The Platform

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By revoking fuel subsidies, the Nigerian government made a bad economy even worse.

Every Sunday morning, Modupe Olorunkosebi and her grandchildren walk to a nearby church located at the Mokola roundabout in Ibadan, the capital of Oyo State, in the southwestern part of Nigeria. They attend the service which typically concludes around 11 a.m., after which Modupe sends the children home to wait—hungrily—until she returns from her sojourn on the streets.

Having seen her grandchildren safely on their way, the 66-year-old widow discreetly changes out of her church attire into a weathered gown. She then heads toward the Heritage Mall near the iconic Cocoa House in Dugbe Ibadan to beg for alms.

When I interviewed Modupe, beside the stairwell of the Heritage Mall, she disclosed that she was once a small-scale shop owner, selling provisions in her community. However, her trade has been decimated by the unforgiving grip of Nigeria’s faltering economy.

The ripple effects of fuel subsidy removal on small businesses

Nigeria’s economy is intrinsically tied to crude oil. Hence, any disruption in oil production or refining reverberates across all sectors. Put simply: as fuel costs rise, the populace sinks deeper into recession.

Since the 1970s, fuel subsidies have acted as economic stabilizers, aimed at reducing fuel costs by providing direct financial assistance to oil companies, and in turn, reducing the price burden on Nigerian citizens. Yet, the $14 billion subsidy removal enacted by former President Muhammadu Buhari has brought only burgeoning national debt and economic misery to Nigerians.

When asked about the hardship instigated by Buhari’s policy, Modupe said, “I started coming here to beg for alms two years ago during the second term of Muhammadu Buhari when my business collapsed.”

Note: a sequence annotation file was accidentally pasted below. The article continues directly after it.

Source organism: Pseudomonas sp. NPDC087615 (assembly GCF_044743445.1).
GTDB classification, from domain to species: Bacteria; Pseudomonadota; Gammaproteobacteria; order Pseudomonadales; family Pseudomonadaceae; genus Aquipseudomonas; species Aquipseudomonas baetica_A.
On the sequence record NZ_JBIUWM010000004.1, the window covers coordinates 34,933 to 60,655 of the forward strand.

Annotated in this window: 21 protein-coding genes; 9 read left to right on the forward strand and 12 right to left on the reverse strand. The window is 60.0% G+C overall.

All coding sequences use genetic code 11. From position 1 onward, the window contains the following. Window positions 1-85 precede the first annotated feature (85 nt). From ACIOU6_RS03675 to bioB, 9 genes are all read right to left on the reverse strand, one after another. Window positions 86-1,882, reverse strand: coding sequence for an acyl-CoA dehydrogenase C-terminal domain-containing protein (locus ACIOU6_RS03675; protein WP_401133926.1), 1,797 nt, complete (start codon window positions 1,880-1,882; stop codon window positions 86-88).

The continuation of a controversial policy

Since being sworn in as Nigeria’s 16th president, Bola Ahmed Tinubu has followed the same failed economic strategies. During his inaugural address, he declared, “Subsidy can no longer justify its ever-increasing costs in the wake of drying resources. We shall instead re-channel the funds into better investment in public infrastructure, education, health care, and jobs that will materially improve the lives of millions.”

Within 24 hours of this announcement, the price of gasoline skyrocketed from $.33 to $.83 per liter. Inflation surged, triggering nationwide protests led by the Nigerian Labour Congress (NLC) and the Trade Union Congress (TUC), as citizens demanded economic relief from the government.

This economic downturn led to workforce downsizing in private businesses, indirectly exacerbating the country’s unemployment crisis. Even those who retained their jobs faced wage cuts. Modupe noted that her children, too, have been rendered jobless, hindering them from providing for the family.

“Some of my children died or left behind their children to take care of. The ones still alive are now out of work because of this economy and they cannot provide. And for me to feed my grandchildren, I had to beg for alms,” she confided.

Recently, the federal government allocated 100,000 bags of rice and other food items—totaling $6 million per state—as emergency relief. Yet Modupe insists these provisions are mere stopgaps. “All these cups of rice the government called palliative cannot last more than a week. There is no way I can put food on the table without going out there to beg.”

One feasible strategy for economic rejuvenation is to bolster consumer purchasing power. This could be achieved by significant governmental investment, ensuring that the economic cycle remains in motion. Furthermore, targeted financial assistance to small and medium-sized businesses could rejuvenate the business landscape.

In summary, the formulation of robust and effective policies could be a crucial lifeline for an economy teetering on the brink of collapse.

Toheeb Babalola is a Nigerian freelance journalist, PwDs advocate, and humanitarian.